Airbnb has been a life-saver. Prices are pretty fair for short and long term stays and you do not have to worry about the stress of setting up utilities, deposits and cost of furnishing a place. Whether you just stick with exploring the Caribbean coast or decide to extend your Colombian travel itinerary to include more of the country, you'll have no problem finding great places to stay.
If you are planning a shorter stay there are many hotels at very good prices. Cartagena has beautiful hotels both in the old part of the city and the newer part of the city. If you'd like to splurge for a night or two, definitely check out the Movich. The infinity pool and rooftop bar overlooking the city showcase stunning views day and night.
If you want the resort-like experience head to Santa Marta. I have stayed at the Marriott and it had great service and amenities. In Barranquilla there are a slew of hotels to choose from depending on what type of experience you are looking for.
The cost of living is generally pretty low if you’re making money in Dollars or Euros. You can eat out pretty cheaply and there are many great places for shopping both at malls and for locally crafted goods.
I rented several Airbnb's in Barranquilla for around $40-50 per night and they were in great locations with all of the modern amenities.
Reason #3. You'll have no problem working from here as a digital nomad
I knew I wanted to stay in Colombia for more time and just needed a way to facilitate a longer stay. I studied International Relations and Diplomacy for undergrad and graduate school and decided to try my luck at teaching English online.
I earned a TEFL certificate and first tried teaching children with a Chinese company. I am currently working for a company based out of Costa Rica that partners with their Ministry of Labor to improve the English skills of high school students on scholarships and employees working for multinational corporations.
Reason #4. You'll be able to explore on a budget
Taxis are cheap! I have paid a couple of dollars every time I have taken a taxi and it is a preferred method of transportation if you do not have access to a car. The old part of Cartagena is very walkable and super safe. Barranquilla and Santa Marta are not as walkable and I would definitely recommend taking taxis or Ubers.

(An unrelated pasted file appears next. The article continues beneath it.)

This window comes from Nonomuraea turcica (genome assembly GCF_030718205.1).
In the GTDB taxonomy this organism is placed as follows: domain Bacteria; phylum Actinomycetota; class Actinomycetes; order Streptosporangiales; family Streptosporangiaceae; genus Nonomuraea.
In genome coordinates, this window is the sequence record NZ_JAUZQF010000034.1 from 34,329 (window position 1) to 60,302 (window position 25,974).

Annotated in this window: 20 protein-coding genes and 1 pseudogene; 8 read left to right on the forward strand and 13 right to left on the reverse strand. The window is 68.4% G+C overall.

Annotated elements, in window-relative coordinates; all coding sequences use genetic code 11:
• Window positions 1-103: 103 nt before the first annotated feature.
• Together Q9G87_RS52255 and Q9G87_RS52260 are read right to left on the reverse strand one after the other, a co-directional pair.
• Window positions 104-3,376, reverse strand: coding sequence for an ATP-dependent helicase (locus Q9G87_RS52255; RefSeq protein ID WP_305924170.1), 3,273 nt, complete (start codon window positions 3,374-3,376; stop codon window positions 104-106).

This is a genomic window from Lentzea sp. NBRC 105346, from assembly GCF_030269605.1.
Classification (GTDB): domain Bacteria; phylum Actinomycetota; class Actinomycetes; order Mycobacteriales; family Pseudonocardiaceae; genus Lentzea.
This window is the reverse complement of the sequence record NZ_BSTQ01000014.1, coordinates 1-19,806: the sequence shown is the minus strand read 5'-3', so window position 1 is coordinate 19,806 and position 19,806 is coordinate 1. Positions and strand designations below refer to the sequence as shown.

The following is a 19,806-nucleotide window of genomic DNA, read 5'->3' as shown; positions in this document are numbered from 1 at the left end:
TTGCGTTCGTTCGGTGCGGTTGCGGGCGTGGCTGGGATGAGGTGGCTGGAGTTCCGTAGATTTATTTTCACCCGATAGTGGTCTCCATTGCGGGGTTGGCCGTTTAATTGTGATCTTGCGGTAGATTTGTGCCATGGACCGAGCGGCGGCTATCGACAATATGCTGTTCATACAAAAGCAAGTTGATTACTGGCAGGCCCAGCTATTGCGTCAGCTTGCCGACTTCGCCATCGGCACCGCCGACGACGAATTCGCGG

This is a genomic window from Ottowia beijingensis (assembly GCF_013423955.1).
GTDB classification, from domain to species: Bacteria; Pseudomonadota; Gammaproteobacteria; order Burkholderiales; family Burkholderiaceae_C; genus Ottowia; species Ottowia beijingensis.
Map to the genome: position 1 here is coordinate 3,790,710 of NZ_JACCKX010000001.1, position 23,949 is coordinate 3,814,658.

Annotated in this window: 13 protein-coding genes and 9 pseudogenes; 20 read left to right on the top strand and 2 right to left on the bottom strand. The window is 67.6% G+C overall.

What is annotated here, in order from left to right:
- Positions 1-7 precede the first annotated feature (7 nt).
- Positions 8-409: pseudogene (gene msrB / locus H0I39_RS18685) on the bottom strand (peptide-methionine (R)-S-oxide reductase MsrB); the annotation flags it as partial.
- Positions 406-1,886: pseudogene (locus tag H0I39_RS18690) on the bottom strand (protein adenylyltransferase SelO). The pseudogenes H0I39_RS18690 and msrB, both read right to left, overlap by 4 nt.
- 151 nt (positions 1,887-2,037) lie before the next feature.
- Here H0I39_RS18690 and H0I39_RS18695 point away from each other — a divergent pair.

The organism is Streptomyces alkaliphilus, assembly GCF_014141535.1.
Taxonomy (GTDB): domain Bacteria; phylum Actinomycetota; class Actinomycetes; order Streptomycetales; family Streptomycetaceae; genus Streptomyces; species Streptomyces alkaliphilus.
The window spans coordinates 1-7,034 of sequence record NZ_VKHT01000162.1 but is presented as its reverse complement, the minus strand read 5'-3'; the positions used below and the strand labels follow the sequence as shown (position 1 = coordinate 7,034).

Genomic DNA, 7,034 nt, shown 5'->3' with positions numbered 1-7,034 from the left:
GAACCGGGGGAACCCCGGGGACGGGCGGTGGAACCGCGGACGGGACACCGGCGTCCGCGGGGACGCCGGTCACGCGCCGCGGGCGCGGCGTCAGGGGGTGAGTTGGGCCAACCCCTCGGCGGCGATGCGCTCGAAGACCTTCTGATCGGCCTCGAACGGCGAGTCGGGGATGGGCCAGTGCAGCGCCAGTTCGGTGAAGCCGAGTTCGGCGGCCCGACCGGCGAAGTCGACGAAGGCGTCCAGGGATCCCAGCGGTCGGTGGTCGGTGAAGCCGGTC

In Colombia, Uber is up and running again after being banned due to a lawsuit from a taxi company. However, bear in mind that someone must get in the front seat when entering the car to avoid any suspicion since Uber is still somewhat looked down upon.
Now that you're ready for your trip, don't skip on these helpful hints:
- As an American you can stay in Colombia on a tourist visa for up to 90 days but you can file for an extension. You are currently able to file for this extension online.
- Don’t expect warm showers everywhere you go. You can’t always flush the toilet paper in every establishment. More modern buildings will have better plumbing and some may have hot water but don’t expect this everywhere. Still, Colombia is beautiful and things like this should not deter you from visiting!
- A little Spanish will take you a long way--In Cartagena it is slightly easier to get around in limited Spanish since it has become a tourist destination for foreigners. However in Barranquilla and Santa Marta it is a little more difficult but as long as you try people are very warm and receptive.
- Most Colombian cities are organized into stratos (districts/zones) from 1-6. The higher the strato--it is generally more safe.
- Download Rappi! It is the Grubhub/Postmates of Colombia, but better! How could it be better you ask? Well, you can pretty much order anything from lunch to a yoga mat and it will be delivered to your door within an hour. I was even able to have a prescription delivered via Rappi!